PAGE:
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An all-star panel of local experts discuss COVID-19’s impact on Black community

April 27, 2020 Category: FeaturedMediumPurpose
The fourth installment of “Don’t Let Democracy Die,” a weekly online series started by PA State Senator Vincent Hughes (7th Senatorial District) to address the specific impacts of COVID-19 on the Black community, took place Saturday, April 25, via a Zoom conference.

Hughes was joined in conversation by a panel of venerable guests, experts representing a range of sectors and disciplines affected by the pandemic including education, labor and economics.

Panelists included Marc Morial, president of the National Urban League; Barbara Arnwine, founder and president of the Transformative Justice Coalition; Dr. Priscilla Mpasi, Children’s Hospital of Philadelphia pediatrician and co-chairwoman of the Women’s Physician’s Council of the National Medical Association; Harold Epps, of Bellevue Strategies and former commerce director for the City of Philadelphia; Chris Woods, executive vice president of 1199C; Donna Frisby-Greenwood, president and CEO of the Fund for the School District of Philadelphia; and Hughes’ wife, actress and activist Sheryl E. Ralph.

While no one is immune to coronavirus or its wide-ranging effects, some preliminary data released by the Centers for Disease Control suggests that Black and Latinx communities are infected at greater rates than other racial and ethnic groups, and are dying at disproportionate rates.

"It has been said that, ‘When America catches a cold, Black America catches pneumonia.' I don’t know what we get when it’s a pandemic."
Harold Epps

They are also being hit harder economically as rates of unemployment and food scarcity rise. Underlying all this are the systemic socio-economic inequalities that have historically disadvantaged these communities.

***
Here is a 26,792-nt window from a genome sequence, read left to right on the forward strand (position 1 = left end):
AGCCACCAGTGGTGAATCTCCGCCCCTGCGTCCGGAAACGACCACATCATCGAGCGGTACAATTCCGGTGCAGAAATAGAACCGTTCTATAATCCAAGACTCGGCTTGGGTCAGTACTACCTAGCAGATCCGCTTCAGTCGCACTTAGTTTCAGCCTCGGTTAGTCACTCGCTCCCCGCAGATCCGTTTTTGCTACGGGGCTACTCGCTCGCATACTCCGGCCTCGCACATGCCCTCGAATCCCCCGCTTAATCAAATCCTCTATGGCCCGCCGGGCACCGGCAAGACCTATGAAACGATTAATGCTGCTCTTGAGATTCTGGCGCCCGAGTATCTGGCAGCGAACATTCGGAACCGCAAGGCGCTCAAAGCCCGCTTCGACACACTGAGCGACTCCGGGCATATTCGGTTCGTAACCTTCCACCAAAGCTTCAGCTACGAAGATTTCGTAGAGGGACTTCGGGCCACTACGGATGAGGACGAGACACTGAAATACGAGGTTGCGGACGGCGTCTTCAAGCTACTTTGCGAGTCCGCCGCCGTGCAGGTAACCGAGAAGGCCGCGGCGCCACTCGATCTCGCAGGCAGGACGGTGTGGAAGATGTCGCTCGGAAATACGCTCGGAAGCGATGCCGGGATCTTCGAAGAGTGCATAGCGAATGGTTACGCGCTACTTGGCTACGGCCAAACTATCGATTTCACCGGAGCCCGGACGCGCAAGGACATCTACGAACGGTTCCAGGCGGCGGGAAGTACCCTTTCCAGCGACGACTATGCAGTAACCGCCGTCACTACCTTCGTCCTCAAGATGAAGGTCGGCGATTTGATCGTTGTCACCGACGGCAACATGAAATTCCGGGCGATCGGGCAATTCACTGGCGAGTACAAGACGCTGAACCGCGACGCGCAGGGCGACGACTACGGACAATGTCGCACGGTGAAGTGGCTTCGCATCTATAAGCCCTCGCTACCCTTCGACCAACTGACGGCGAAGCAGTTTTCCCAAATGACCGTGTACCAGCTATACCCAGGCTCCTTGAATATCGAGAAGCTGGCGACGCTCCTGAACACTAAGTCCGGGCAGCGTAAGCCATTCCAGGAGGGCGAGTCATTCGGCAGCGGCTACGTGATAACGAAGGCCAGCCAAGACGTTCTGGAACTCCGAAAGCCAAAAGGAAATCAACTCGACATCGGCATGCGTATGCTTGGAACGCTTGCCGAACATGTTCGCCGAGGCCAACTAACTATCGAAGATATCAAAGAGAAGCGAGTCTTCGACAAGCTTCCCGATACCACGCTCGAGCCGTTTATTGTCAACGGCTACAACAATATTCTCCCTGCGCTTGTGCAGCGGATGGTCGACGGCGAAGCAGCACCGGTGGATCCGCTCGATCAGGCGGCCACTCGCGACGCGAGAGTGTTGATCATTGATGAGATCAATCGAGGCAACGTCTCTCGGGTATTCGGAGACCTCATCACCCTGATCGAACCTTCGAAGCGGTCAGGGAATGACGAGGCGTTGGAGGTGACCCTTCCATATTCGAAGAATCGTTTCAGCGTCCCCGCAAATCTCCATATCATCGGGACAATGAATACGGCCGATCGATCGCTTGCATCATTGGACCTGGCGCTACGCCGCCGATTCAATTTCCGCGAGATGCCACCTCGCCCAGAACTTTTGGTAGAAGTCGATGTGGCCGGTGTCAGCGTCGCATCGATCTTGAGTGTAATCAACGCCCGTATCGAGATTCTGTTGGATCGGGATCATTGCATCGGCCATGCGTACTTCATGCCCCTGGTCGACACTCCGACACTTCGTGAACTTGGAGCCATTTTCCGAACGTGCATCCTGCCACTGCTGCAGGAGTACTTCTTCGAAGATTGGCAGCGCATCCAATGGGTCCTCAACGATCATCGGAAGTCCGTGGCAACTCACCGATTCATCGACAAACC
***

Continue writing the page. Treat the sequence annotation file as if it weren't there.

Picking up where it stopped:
“It has been said that, ‘When America catches a cold, Black America catches pneumonia,’” said Epps. “I don’t know what we get when it’s a pandemic.”

This exposure of the extreme vulnerabilities of communities of color is leading to more searching for answers. Just as there is still no cure-all for the coronavirus, no quick fix exists for inequality. However, mobilization, information and knowledge sharing, as well as collective organized action were offered as long-term and ongoing approaches.

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“If we’re not strong, not loud, not demanding, it is easy for us to be marginalized or rolled, meaning rolled over,” Morial said.

Later in the conversation, in response to a submitted question regarding whether there might be summer educational programs available for Philadelphia public school students, Hughes emphatically echoed a similar sentiment: “What are you gonna do? Are you gonna stand up and demand it?”

The panel of participants identified the following potential solutions to areas of concern:

  • Guaranteeing protections for frontline and essential workers;
  • Increasing and equitably distributing testing;
  • Retaining already limited diversity in new and media;
  • Ensuring structural support  for voter registration and voter contact systems.

The latter is particularly important in ensuring that Black voters turnout in crucial upcoming elections that can help solidify political influence to mitigate some of these other issues. According to Arnwine, Black participation in both mail-in elections and representation in new voter registration have significantly declined.

Taking personal accountability towards greater community self-determination was the final takeaway.

“We gotta be nimble, we gotta be flexible, and we have to support each other,” Epps said.

Ralph added: “We are the ones we’ve been waiting for.”

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The full videos of each episode of the  “Don’t Let Democracy Die” series can be found on Sen. Hughes’ Facebook page.

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